How An Eye Doctor Can Help With Night Blindness

How An Eye Doctor Can Help With Night Blindness

Do you struggle with the ability to see at night or in dimly lit areas? Do you have issues with adjusting from low to high light conditions such as the headlights of oncoming cars when driving at night? If so, then you might be struggling with night blindness.

Not to be confused with literal blindness, night blindness, which is also known as Nyctalopia, is not a condition in and of itself, but is a symptom of an underlying condition affecting your retina. Here is how your optometrist will determine if your symptoms are those of night blindness and what the root cause might be.

Understanding Nyctalopia: Symptoms and Testing

There are several underlying conditions that could manifest the symptoms of night blindness:  

  • Myopia, also known as nearsightedness, can cause symptoms of poor night vision.
  • Cataracts, which are a clouding of the eye lens can cause problems seeing at night.
  • Glaucoma medications can restrict the pupil causing vision loss in low light.
  • Diabetes can cause cataracts which clouds the lens.
  • Retinitis pigmentosa is a group of conditions affecting the retina and can contribute to Nyctalopia.
  • Vitamin A deficiency can cause you to have a difficult time seeing poor light.

Although the conditions listed above can cause many different symptoms, some that are related directly to poor night vision are:

  • Blurred vision while driving at night is one of the most common issues
  • Difficulty adjusting from dark to light conditions and vice versa 
  • Central field of vision blurred in low light conditions, such as theatres 
  • Headaches 
  • Halos 
  • Light sensitivity 
  • Eye pain 

During a comprehensive eye exam, your eye doctor will conduct a number of minimally invasive and thorough tests to help determine what might be causing your difficulty seeing at night. Some of the ways they will do this are:

  • By going over your medical history and possible contributing risk factors.
  • A contrast sensitivity chart will be used to determine the quality of your vision in dark settings. This chart contains rows of text in various shades of gray against a white background. You will be asked to read the letters in the chart.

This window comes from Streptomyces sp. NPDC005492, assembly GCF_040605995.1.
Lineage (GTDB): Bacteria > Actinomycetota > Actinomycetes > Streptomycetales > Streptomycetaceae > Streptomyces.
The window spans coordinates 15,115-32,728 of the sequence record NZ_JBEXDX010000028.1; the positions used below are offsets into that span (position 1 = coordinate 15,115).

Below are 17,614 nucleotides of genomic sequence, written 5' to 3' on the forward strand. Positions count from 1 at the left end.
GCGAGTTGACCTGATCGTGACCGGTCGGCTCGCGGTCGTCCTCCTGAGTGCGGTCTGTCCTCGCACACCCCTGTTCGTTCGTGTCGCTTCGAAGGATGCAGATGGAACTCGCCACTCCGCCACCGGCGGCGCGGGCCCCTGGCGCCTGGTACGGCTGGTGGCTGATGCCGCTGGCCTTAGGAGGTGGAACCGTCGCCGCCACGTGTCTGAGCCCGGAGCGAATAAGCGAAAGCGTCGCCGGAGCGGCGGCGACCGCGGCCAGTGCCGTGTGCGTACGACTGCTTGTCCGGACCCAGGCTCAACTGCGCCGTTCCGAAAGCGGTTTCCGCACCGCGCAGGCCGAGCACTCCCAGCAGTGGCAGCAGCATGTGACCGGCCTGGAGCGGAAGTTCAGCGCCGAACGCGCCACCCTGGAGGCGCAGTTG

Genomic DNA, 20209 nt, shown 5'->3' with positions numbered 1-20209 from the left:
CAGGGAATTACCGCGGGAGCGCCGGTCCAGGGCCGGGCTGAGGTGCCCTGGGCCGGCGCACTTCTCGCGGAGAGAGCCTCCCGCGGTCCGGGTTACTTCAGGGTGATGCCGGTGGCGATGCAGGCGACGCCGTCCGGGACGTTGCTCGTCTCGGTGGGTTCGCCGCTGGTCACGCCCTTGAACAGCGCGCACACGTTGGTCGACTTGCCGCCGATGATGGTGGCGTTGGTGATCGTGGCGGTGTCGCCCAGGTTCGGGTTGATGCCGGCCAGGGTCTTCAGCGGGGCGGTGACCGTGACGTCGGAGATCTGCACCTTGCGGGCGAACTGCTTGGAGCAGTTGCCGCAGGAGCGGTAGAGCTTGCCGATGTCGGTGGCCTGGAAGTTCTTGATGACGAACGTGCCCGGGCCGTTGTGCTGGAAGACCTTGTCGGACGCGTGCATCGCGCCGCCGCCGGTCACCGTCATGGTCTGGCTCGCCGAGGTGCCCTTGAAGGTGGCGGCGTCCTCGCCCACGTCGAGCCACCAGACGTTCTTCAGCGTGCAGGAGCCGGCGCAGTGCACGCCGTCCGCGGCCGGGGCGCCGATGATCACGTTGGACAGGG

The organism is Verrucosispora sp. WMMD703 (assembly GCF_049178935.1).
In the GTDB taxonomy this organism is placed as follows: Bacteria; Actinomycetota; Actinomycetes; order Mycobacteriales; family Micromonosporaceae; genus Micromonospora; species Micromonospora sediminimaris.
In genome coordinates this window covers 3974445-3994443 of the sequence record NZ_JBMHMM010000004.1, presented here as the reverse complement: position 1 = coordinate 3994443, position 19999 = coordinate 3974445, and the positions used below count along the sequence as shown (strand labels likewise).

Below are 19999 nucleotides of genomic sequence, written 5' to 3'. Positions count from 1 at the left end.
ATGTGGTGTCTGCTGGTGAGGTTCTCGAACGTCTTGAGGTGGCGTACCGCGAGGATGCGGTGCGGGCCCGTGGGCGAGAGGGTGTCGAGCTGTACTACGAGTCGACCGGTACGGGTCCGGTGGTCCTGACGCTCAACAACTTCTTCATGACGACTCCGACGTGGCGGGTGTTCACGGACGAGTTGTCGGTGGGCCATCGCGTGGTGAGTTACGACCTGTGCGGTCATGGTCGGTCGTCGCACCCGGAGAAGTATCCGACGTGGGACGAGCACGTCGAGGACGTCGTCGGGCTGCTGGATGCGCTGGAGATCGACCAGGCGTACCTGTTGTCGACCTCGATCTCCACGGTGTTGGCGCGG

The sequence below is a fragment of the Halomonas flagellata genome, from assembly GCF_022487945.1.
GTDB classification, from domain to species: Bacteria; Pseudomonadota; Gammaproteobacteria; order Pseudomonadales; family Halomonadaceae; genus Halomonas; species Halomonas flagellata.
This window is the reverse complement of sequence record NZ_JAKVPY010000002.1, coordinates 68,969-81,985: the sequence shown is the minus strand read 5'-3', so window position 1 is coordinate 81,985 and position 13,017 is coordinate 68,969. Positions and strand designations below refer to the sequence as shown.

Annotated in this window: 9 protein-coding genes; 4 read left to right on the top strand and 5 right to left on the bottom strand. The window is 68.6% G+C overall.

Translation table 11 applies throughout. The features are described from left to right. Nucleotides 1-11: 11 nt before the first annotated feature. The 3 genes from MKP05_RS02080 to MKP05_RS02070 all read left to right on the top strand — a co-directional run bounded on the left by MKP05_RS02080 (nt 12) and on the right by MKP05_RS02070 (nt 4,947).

• In some cases, bloodwork may be required so that your optometrist can see if your vitamin A and glucose levels are low.
  • Because night blindness is a symptom of a bigger problem, your optometrist will conduct a comprehensive eye exam to narrow down the root cause. It could be as simple as a vitamin A deficiency or something more serious, like cataracts, so your treatment will be dependent on the outcome of the exam. 

An Optometrist’s Recommendations for Preventing Night Blindness 

While night blindness cannot be “cured” on its own, there are many preventive measures you can take to ensure you don’t develop the underlying conditions that cause it. Having regularly scheduled eye exams with your Calgary optometrist will ensure any underlying conditions do not go undetected for long. Also, eating foods rich in Vitamin A such as spinach, squash, sweet potatoes, and carrots can ensure you do not develop a deficiency that could contribute to night blindness.

If you are having trouble seeing at night or in other low light conditions, or are experiencing any of the symptoms related to night blindness, reach out to the thorough and proficient team at Specs in the City for all of your vision care needs by calling 1-403-252-2020 or entering your contact information in the form on this page.


Q: What measures can I take to manage night blindness?
A: Wear sunglasses when in high light conditions, avoid driving at night wherever possible, and book in for your SE Calgary Eye Exam at Specs in the City.

Q: Is Nyctalopia permanent?
A: Depending on the underlying condition that is causing it, it may or may not be permanent. Scheduling an eye exam with your Calgary eye doctor will determine if your night blindness is permanent or not.

Q: Is night blindness age related?
A: A lot of the underlying conditions that cause night blindness are age-related, so in some cases yes, it can be. However a lot of the underlying conditions can be genetic, so age alone does not play a role in night blindness. Your Calgary Optometrist will check for age related factors that may increase your risk for certain conditions.

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